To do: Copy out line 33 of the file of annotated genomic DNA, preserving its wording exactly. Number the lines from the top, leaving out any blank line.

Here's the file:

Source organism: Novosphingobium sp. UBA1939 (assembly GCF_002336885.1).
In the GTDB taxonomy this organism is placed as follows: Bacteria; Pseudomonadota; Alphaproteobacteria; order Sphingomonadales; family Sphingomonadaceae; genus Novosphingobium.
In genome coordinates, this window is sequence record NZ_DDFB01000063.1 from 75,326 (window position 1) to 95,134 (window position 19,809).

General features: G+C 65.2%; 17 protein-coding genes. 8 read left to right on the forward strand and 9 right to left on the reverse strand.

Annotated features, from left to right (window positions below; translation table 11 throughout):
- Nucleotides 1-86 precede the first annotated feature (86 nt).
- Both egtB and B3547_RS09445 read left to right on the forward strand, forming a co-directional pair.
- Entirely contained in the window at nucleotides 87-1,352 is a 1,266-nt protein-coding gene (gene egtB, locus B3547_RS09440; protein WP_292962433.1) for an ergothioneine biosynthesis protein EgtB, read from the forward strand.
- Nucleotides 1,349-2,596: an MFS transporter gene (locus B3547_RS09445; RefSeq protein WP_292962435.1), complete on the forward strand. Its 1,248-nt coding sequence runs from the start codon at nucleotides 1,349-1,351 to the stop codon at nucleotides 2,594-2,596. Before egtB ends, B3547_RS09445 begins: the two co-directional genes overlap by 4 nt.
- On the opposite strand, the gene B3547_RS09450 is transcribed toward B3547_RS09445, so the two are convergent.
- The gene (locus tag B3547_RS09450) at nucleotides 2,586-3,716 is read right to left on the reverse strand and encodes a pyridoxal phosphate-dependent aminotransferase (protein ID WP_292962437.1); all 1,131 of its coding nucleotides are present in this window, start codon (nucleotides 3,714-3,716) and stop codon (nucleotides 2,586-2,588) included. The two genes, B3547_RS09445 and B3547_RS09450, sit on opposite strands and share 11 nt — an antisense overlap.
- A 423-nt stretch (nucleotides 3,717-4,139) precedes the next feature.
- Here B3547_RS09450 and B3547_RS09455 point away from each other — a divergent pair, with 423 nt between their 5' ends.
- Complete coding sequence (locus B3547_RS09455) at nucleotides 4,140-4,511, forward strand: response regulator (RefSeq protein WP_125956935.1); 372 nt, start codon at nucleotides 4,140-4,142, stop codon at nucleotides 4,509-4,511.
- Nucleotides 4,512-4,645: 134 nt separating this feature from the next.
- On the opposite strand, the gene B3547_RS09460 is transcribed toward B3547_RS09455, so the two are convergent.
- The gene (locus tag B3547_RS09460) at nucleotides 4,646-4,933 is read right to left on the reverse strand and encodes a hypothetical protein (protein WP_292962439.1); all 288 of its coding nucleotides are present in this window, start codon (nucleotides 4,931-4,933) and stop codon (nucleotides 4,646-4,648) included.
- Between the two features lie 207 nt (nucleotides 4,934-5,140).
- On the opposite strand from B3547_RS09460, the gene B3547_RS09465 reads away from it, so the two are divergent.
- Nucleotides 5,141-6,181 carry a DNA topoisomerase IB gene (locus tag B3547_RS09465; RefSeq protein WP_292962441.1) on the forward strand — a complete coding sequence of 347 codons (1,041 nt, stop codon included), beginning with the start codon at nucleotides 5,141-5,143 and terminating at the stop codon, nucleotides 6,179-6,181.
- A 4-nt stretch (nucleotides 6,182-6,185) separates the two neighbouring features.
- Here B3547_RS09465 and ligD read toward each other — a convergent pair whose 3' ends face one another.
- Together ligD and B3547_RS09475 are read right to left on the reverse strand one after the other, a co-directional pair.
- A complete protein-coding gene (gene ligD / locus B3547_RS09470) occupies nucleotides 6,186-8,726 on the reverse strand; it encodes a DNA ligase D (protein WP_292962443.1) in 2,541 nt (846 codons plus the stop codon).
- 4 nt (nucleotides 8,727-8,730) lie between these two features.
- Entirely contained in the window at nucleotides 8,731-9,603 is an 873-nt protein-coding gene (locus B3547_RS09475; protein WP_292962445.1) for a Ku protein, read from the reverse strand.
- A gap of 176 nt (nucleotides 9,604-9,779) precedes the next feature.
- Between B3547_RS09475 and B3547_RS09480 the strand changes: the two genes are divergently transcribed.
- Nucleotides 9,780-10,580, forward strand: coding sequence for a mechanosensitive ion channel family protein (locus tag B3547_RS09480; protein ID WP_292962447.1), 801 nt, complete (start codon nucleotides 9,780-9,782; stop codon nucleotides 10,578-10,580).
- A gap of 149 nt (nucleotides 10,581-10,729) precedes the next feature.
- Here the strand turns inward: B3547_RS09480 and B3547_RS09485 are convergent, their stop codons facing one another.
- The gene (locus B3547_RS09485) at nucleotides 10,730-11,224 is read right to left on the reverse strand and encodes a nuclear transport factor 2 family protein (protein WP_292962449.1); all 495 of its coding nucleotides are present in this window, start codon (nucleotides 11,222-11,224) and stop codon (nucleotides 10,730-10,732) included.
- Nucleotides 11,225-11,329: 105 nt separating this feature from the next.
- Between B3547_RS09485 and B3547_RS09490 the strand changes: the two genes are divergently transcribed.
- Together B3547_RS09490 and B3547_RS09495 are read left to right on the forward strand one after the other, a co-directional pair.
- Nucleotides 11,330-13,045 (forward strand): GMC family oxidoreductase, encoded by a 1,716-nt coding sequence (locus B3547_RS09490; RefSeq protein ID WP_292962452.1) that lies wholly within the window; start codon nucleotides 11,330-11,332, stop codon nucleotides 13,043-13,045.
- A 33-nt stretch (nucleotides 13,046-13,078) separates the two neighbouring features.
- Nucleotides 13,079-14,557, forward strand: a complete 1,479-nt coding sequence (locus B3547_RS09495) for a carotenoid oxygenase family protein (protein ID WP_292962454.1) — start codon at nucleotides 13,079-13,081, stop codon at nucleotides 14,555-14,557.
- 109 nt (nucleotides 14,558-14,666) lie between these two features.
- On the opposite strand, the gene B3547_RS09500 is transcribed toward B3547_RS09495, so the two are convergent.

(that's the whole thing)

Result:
- Nucleotides 11,225-11,329: 105 nt separating this feature from the next.